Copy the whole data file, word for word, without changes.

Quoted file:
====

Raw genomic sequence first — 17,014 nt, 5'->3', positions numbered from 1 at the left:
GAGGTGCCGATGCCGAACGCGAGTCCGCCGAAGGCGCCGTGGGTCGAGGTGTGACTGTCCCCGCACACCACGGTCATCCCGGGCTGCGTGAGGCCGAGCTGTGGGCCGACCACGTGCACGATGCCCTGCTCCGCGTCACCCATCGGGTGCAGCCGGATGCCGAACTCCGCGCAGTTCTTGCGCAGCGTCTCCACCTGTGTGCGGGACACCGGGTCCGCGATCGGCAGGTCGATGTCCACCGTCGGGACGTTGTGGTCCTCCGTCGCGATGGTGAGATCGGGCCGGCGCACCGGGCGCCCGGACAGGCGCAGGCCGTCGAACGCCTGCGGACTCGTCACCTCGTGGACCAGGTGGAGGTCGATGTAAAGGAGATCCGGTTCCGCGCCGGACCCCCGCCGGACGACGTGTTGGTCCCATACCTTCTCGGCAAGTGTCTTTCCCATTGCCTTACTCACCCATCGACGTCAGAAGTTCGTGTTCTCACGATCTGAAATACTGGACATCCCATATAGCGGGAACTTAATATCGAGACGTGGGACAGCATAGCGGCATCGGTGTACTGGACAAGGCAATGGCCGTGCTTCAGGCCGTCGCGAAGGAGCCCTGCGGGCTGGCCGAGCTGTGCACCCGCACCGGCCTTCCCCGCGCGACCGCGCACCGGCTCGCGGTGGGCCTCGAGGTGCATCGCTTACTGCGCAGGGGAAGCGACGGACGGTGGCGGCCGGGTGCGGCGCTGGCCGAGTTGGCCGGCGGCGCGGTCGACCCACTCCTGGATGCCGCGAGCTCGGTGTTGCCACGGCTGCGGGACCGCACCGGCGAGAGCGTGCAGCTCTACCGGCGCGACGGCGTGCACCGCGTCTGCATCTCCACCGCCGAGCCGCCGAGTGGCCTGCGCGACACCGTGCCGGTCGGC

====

Raw genomic sequence first — 17,014 nt, 5'->3', positions numbered from 1 at the left:
GAGGTGCCGATGCCGAACGCGAGTCCGCCGAAGGCGCCGTGGGTCGAGGTGTGACTGTCCCCGCACACCACGGTCATCCCGGGCTGCGTGAGGCCGAGCTGTGGGCCGACCACGTGCACGATGCCCTGCTCCGCGTCACCCATCGGGTGCAGCCGGATGCCGAACTCCGCGCAGTTCTTGCGCAGCGTCTCCACCTGTGTGCGGGACACCGGGTCCGCGATCGGCAGGTCGATGTCCACCGTCGGGACGTTGTGGTCCTCCGTCGCGATGGTGAGATCGGGCCGGCGCACCGGGCGCCCGGACAGGCGCAGGCCGTCGAACGCCTGCGGACTCGTCACCTCGTGGACCAGGTGGAGGTCGATGTAAAGGAGATCCGGTTCCGCGCCGGACCCCCGCCGGACGACGTGTTGGTCCCATACCTTCTCGGCAAGTGTCTTTCCCATTGCCTTACTCACCCATCGACGTCAGAAGTTCGTGTTCTCACGATCTGAAATACTGGACATCCCATATAGCGGGAACTTAATATCGAGACGTGGGACAGCATAGCGGCATCGGTGTACTGGACAAGGCAATGGCCGTGCTTCAGGCCGTCGCGAAGGAGCCCTGCGGGCTGGCCGAGCTGTGCACCCGCACCGGCCTTCCCCGCGCGACCGCGCACCGGCTCGCGGTGGGCCTCGAGGTGCATCGCTTACTGCGCAGGGGAAGCGACGGACGGTGGCGGCCGGGTGCGGCGCTGGCCGAGTTGGCCGGCGGCGCGGTCGACCCACTCCTGGATGCCGCGAGCTCGGTGTTGCCACGGCTGCGGGACCGCACCGGCGAGAGCGTGCAGCTCTACCGGCGCGACGGCGTGCACCGCGTCTGCATCTCCACCGCCGAGCCGCCGAGTGGCCTGCGCGACACCGTGCCGGTCGGC